After finishing our batch of homemade hamantaschen, I half-jokingly asked my Jewish roommate if we were going to make matzah for Passover. He immediately countered, asking why I would want to put effort into making bad crackers from scratch.
In the past, I’ve shared his confusion. As last year’s panic about Zoom seders and raided supermarkets sparked a new interest in homemade matzah, I wondered who could possibly be desperate enough to make the DMV of bread. I quickly backtracked, but my curiosity only grew.
I entered the pandemic incapable of cooking anything more demanding than scrambled eggs. Not only was I unhelpful in the kitchen, I was a liability. My resume of culinary failures ranged from countless failed grilled cheeses to one absolute fiasco of a French onion soup. But I got on the banana bread bandwagon last spring and have yet to revert to my original domestic disaster state. I’ve spent the past year tending a sourdough starter, conquering babka, experimenting with blintzes, and perfecting a fluffy weekly challah. As my year of baking drew to a close, I asked myself, “Am I insane enough to face the final frontier of Jewish carbs?” Yes. I am.
Sifting through the Google results of my initial recipe search, I genuinely struggled to find a matzah recipe that was kosher for Passover, which was… the only criteria I had? To the people baking matzah that isn’t kosher for Passover, please seek treatment. Or just go buy crackers. The only thing worse than making homemade matzah is making homemade matzah that you can’t even eat on Passover. Thankfully, after adding “kosher” to my search terms, Kveller pulled through with this tutorial from last year. Kosher for Passover matzah, I’ve learned, cannot take more than 18 minutes from start to finish. My first task, cranking up my oven as high as it goes, felt dangerous, which, as a proud pyromaniac Jew, I liked. Since my oven takes forever to preheat, I cheated a bit and turned it on before starting the dough. The down time was a great opportunity to call my mom for the first of our three to five daily calls to tell her that I was making matzah. After abruptly hanging up, I gathered the ingredients and started the clock.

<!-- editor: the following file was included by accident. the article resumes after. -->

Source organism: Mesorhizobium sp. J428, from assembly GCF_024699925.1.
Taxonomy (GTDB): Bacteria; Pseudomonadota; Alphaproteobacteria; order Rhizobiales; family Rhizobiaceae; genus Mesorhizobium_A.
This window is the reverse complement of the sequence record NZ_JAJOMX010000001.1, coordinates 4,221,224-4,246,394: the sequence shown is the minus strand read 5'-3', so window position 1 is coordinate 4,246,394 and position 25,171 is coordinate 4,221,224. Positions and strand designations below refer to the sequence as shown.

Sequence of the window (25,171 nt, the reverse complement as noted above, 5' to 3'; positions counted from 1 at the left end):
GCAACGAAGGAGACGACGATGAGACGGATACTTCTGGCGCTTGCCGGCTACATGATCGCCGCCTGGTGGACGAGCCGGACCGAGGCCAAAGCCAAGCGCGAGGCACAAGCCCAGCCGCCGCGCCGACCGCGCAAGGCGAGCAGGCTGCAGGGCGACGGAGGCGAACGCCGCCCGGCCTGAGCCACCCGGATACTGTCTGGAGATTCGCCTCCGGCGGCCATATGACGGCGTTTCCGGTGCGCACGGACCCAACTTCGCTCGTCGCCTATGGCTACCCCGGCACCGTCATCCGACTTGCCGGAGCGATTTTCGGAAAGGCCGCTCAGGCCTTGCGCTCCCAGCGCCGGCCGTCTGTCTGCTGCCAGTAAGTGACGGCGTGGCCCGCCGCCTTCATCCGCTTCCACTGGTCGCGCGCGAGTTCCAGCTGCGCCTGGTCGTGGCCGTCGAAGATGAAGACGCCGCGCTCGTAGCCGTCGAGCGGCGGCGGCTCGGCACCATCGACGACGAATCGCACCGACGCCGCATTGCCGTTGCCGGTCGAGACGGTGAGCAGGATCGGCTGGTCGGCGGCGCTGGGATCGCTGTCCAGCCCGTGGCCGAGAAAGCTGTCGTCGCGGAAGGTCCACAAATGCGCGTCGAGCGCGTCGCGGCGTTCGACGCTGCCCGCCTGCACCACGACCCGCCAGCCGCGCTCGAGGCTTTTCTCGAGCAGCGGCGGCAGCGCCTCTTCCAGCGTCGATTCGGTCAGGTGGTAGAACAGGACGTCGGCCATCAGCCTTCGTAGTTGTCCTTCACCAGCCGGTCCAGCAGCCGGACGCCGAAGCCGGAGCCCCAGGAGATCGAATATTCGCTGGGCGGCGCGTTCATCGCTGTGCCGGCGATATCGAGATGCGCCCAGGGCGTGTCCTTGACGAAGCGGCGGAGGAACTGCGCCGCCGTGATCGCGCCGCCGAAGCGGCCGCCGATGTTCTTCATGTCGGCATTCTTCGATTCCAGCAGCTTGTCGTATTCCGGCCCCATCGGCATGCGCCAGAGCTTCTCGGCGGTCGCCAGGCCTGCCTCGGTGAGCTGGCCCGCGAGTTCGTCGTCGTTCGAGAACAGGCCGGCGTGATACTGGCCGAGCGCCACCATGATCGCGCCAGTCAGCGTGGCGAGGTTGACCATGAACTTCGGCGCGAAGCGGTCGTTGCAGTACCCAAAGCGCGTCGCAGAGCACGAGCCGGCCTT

The next eight minutes of my life were the closest I will ever get to being on Chopped. Adrenaline coursed through my veins as my primal intergenerational trauma instincts kicked in. This new drive was particularly shocking, considering the fact that I notoriously take half an hour to get dressed and out the door whenever my family needs me to be somewhere. I furiously mixed the water and flour, blessed the dough, and divided it into balls.
Suddenly, disaster struck.
My rolling pin, which I’d used earlier that day, was nowhere to be found. I rummaged through kitchen drawers to no avail before resorting to pinching and stretching the dough with my hands. I stabbed each round with a fork (also dangerous) and put the baking tray in the oven.
With 10 minutes remaining, all I could do was wait. Naturally, this was when I found the rolling pin. I texted my roommates to warn them and did some reading. In retrospect, I could have used this time to update my mom. When I took my tray out of the oven, the dough looked almost the same. I was vaguely disappointed to find them still beige and bland looking. Then I reminded myself: This is matzah. I placed the rounds on a plate and waited for my roommates to get out of class.
Ever the hospitable chef, I let my Jewish roommate take the first bite in a scene comparable only to what happens in the song “The Worst Pies In London.” He, like Sweeney Todd, braced for the worst but was, in his words, “overwhelmingly pleasantly surprised.” My other roommates shared his response, slathering it with Nutella and heavily salting it, respectively. Since I didn’t believe them, I had to taste it for myself. It tasted less like regular cardboard and more like soft cardboard. In other words, it was matzah. No matter how disgusting the result, I relished the feeling of having made something to share with others.
Over the past year, baking has become the most effective cure for my varying levels of boredom, sadness, and existential anxiety. Making homemade matzah, rather than subduing those feelings, embraces them. I ended up with a matzah that tasted like very bland flatbread, yet far more edible than the store-bought variety. Maybe baking at a higher temperature or preheating the baking tray would have given me something closer to the beloved bland cracker. Ultimately, I decided that despite having followed regulations, eating it on Passover would feel like cheating.
Will I always replace my store-bought matzah with homemade? Not unless Stop & Shop betrays me. Am I unhinged enough to make it again? Honestly, yes.